By on October 16, 2018

A big question mark hanging over the auto industry concerns the rate of electric vehicle adoption, but BMW — unlike some of its rivals — isn’t prone to wild predictions about the public’s enthusiasm for clean, green EVs.

Despite rolling out a global plan earlier this year for 25 plug-in hybrid or electric vehicles by 2025, the automaker knows customers won’t abandon their love of inline sixes and turbo fours just because a big battery batted its eyelashes. It’s keeping diesels around, too. Those other guys, the company’s R&D chief implies, just don’t know how to make them right. And politicians are being unfair.

As for EVs, too many people have unrealistic expectations, he adds.

Speaking to Australia’s GoAuto (kudos to AutoGuide), BMW’s board member in charge of development, Klaus Fröhlich, said there’s a lot of “irrational” talk surrounding EVs. While markets like Europe and China are poised to adopt electrification in a big way, the world’s bigger than just these two regions.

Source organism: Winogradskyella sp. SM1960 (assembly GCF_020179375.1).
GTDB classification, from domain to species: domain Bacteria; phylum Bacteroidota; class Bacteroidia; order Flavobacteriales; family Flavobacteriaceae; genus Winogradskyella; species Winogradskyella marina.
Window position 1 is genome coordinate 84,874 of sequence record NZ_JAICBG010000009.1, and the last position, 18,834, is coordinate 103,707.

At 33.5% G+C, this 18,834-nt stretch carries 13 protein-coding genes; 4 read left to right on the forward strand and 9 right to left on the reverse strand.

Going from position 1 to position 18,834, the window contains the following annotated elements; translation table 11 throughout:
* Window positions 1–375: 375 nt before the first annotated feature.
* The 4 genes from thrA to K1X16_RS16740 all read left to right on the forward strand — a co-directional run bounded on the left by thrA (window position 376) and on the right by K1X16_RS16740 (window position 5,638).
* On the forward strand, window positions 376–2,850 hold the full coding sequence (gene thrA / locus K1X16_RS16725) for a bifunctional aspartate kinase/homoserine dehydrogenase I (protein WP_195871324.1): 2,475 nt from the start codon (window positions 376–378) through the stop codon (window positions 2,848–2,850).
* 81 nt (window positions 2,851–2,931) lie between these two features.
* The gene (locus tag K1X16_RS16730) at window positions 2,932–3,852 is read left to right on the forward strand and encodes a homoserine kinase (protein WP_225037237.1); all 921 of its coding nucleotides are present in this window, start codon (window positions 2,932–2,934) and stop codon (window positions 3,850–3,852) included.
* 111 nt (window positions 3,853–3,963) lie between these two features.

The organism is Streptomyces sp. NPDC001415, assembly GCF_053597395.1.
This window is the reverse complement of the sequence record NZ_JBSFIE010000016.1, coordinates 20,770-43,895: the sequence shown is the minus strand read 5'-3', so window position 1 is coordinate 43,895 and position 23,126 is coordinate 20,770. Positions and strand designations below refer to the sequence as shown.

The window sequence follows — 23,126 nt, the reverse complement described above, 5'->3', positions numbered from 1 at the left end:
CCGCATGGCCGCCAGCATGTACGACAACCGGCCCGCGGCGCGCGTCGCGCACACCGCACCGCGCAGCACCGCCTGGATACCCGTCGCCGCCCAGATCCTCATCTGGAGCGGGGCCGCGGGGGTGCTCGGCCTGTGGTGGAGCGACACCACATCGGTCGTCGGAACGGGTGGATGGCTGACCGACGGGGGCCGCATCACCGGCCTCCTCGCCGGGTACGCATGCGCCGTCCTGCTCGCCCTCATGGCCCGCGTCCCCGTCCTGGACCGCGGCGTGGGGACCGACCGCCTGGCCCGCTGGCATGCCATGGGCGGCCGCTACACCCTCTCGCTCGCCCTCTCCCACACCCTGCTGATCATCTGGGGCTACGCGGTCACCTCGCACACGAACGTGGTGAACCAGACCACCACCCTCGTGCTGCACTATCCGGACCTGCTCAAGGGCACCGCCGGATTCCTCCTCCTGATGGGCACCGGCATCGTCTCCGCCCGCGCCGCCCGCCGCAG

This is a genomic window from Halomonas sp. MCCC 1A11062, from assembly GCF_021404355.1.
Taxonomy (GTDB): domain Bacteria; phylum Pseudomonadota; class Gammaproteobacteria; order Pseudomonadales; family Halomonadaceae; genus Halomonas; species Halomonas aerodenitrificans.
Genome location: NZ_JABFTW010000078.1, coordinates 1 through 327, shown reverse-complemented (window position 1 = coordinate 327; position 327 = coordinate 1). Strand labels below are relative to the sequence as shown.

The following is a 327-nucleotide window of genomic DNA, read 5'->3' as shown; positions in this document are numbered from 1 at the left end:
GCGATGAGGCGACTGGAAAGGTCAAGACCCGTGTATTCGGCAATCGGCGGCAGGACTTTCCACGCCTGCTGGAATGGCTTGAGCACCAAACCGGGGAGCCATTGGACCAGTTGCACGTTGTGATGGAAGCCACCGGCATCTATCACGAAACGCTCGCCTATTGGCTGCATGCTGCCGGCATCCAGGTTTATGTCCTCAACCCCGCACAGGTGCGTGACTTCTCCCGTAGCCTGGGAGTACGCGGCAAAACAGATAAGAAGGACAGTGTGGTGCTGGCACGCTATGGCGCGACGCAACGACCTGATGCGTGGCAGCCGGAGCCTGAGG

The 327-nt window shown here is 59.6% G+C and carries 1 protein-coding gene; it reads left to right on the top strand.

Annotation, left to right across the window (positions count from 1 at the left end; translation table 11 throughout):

“A very optimistic scenario says 30 percent of BMWs will be pure electric or plug-in hybrids and seven per cent will be combustion,” he said. “If you assume that, from this 30 per cent, half of them are plug-in hybrids – I have 85 per cent in my portfolio in 2030 with a combustion engine.”

Diesels, which may soon disappear altogether in the United States, still have a home in other markets, and they’ll stay in production as long as BMW can sell them, Fröhlich promised.

“We have, I think, more or less the best diesels. All test show that we have the lowest emissions,” he said, before taking a swipe at lawmakers in Bimmer’s home country. “We have a spiral in Europe where every politician sees only one solution – diesel bashing. From a CO2 and customer perspective, a modern diesel is a very good solution. Especially for heavy, high-performing cars.”

Diesels, which may soon disappear altogether in the United States, still have a home in other markets, and they’ll stay in production as long as BMW can sell them, Fröhlich promised.

While diesels will remain a large part of the company’s overseas offerings, the number of engine variants will decline over time. At the same time, BMW will move forward with new vehicles like the upcoming i4 (a “3 Series-class four-door coupe” due in 2021), the iX3, and others. The company’s supply of battery components is secured through 2035.

Still, promising an electrified version of every model in its range is pointless, Fröhlich said.

“I can do everything in every car, but I will not do everything in every car. Because if I do a plug-in hybrid 8 Series, it will be an effort but no one is interested.”

[Image: BMW]

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